Photo Party Decor
Hang On to the Memories
Print photos directly onto cotton fabric squares and make an eclectic garland -- mix shots of people, scenery, and objects for an artful effect. There's no need to sew; these cotton squares look better with a loose, homegrown edge. You can print your own fabric at home, but for good-quality printing, it's best to get the designs professionally done. We like Spoonflower, which is very easy to use. You simply upload your image, and they do the rest.
Printed cotton canvas, Spoonflower.com
Decal the Halls
Pale-glass bottles and votive holders are excellent vehicles for photo-printed decals. Clear water-slide decals are super-thin and translucent -- light will come through the decal, giving the bottles a soothing seaglass look. The decals come on a paper backing. Give them a coat of clear varnish, then soak them briefly in water -- they will slide right off the backing, ready to be applied to shell pendants, glass, or another smooth surface. Trim the edges more precisely once they're applied.
Clear water-slide decal paper, decalpaper.com
The same cotton-printed photos can be tacked onto place mats to hold flatware. Photos of your guests can even function as creative place cards. Be sure to remove the photos before washing the place mats.
Rock the Decoupage
Weigh down napkins and tablecloths on breezy days with decoupaged rocks (or use them on your desk as paperweights). Print the image onto thin rice paper, and the image will appear "painted on" -- the texture of the rock will show through. Rice paper is a little tricky to print on because it's so thin. To help feed it through your printer smoothly, adhere a strip of clear tape along one entire short edge on the textured side of the paper; print on the smooth side of the paper.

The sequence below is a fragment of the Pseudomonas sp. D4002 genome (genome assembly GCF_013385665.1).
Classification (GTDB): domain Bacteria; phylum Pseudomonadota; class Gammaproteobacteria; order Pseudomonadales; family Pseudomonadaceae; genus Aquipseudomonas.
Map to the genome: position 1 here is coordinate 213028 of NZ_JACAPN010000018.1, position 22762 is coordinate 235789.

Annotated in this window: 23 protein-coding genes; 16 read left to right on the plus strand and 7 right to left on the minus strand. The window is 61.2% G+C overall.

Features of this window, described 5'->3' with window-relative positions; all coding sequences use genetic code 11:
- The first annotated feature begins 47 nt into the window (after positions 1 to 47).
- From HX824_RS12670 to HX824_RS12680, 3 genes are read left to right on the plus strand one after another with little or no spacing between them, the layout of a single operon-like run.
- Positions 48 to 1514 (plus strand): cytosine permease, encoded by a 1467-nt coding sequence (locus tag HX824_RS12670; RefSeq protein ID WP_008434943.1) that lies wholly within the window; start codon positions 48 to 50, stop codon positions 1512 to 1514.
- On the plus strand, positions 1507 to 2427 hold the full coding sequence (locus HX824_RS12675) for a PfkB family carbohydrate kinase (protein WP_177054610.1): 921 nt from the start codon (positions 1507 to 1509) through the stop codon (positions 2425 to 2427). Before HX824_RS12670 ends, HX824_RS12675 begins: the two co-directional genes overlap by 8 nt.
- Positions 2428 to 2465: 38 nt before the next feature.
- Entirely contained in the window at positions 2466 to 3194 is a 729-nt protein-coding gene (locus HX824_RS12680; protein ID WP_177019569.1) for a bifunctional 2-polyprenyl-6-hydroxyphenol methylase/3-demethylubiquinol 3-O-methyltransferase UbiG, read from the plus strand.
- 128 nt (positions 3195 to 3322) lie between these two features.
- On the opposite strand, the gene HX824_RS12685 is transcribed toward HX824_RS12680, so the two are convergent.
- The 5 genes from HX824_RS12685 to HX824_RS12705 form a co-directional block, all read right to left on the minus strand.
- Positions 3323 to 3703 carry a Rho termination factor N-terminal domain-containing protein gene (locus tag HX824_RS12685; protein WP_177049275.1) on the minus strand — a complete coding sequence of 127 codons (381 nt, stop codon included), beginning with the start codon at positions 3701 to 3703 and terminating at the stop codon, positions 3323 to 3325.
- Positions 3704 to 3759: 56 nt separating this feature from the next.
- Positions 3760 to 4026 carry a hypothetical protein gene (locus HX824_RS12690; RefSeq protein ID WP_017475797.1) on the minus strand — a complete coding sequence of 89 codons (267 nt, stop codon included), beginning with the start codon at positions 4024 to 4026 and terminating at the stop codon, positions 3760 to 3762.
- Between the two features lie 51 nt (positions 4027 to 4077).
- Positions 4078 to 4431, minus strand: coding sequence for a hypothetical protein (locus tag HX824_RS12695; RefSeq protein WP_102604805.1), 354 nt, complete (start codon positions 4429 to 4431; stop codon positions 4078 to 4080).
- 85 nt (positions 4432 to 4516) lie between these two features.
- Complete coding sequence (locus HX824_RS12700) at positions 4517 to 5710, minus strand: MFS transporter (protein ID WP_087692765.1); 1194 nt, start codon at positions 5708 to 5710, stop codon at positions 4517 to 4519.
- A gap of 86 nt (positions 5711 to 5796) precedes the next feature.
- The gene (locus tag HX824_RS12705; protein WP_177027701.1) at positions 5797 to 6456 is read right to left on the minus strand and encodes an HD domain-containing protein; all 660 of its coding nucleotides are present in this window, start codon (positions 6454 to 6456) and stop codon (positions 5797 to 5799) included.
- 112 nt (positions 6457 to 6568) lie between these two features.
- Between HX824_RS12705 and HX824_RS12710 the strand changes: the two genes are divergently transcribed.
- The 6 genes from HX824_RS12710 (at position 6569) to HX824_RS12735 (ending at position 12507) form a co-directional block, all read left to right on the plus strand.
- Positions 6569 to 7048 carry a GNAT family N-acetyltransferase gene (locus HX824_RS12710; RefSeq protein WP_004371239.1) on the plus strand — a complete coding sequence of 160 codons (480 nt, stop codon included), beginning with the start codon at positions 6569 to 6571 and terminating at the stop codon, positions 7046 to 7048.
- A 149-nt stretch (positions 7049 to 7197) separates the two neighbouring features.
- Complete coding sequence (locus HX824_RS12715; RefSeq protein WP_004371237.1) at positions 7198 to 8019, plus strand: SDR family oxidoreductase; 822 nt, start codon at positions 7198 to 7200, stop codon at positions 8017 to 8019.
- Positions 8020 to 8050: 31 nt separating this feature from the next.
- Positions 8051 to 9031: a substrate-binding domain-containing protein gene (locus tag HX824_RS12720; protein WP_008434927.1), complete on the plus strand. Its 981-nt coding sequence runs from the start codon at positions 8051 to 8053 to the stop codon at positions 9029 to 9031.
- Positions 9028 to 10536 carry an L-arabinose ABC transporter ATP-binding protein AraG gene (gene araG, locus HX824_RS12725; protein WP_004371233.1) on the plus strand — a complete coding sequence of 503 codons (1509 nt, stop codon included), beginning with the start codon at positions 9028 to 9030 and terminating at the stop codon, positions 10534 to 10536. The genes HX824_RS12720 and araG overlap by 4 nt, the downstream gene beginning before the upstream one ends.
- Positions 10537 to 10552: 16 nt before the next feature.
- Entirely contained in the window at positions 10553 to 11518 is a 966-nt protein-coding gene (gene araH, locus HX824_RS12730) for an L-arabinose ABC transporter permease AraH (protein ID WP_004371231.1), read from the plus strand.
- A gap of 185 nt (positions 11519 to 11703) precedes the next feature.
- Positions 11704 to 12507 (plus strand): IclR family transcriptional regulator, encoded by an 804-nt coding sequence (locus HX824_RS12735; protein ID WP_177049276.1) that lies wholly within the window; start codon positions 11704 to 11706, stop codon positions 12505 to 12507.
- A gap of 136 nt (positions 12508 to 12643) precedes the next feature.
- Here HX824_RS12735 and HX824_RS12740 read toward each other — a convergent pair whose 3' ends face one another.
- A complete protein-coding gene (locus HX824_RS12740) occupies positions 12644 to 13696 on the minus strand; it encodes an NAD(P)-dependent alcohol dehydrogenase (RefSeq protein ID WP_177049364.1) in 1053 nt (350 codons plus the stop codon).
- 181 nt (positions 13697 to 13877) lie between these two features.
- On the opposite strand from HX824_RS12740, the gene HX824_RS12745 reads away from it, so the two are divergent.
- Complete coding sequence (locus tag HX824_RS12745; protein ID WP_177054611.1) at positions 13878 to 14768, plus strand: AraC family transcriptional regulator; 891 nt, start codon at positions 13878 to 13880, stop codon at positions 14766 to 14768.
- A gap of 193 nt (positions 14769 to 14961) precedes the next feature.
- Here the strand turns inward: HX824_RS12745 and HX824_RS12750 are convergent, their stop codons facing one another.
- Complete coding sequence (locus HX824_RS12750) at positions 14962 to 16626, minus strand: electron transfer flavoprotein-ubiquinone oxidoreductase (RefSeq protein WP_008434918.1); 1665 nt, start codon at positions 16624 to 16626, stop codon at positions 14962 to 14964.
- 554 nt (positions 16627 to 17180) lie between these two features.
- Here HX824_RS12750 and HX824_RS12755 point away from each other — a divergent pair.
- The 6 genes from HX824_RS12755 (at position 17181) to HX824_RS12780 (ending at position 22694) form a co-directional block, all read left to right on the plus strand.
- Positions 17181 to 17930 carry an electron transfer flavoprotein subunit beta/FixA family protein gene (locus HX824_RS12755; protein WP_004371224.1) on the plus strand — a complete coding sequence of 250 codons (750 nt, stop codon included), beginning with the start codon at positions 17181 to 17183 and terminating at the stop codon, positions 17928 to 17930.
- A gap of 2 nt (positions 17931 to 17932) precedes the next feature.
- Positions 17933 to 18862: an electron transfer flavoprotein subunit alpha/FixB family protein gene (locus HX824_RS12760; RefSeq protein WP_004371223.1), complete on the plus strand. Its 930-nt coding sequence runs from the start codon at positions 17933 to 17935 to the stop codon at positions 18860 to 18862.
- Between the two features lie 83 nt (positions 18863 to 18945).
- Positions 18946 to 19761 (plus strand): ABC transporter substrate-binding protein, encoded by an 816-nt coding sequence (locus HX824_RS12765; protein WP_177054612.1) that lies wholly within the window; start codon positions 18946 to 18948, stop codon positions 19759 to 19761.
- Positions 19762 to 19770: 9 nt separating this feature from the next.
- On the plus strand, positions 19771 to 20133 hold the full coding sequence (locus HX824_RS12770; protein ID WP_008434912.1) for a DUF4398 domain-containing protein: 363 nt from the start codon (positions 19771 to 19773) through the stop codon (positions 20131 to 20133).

Rice paper, 91/2" by 13", $10 for 100 sheets, dickblick.com.
Decoupage medium, by Martha Stewart Crafts, in Matte, $10, michaels.com
Photo Tips and Tricks
When taking pictures of striking buildings and other architecture, try shooting from unexpected angles or going in for details to differentiate your shot from the typical postcard. Also, try to venture off the beaten track to really capture the spirit of a place.
Obey the rule of thirds: When taking a picture, imagine that your image is divided into thirds horizontally and vertically -- as if you've drawn a tic-tac-toe board on it. Rather than putting the subject in the center square, put it in any one of the surrounding squares.
Many cameras and phones come with photo-editing capabilities, and apps offer even more options. These can give interesting results, but for the most natural effect, use them with a gentle hand.
Shoot at the "golden hours" whenever possible. In the early morning and late in the day, when the sun isn't as high, the light is softer and subjects are bathed in a flattering light. In the middle of the day, shooting in the shade is more forgiving than bright sunlight, which creates strong shadows.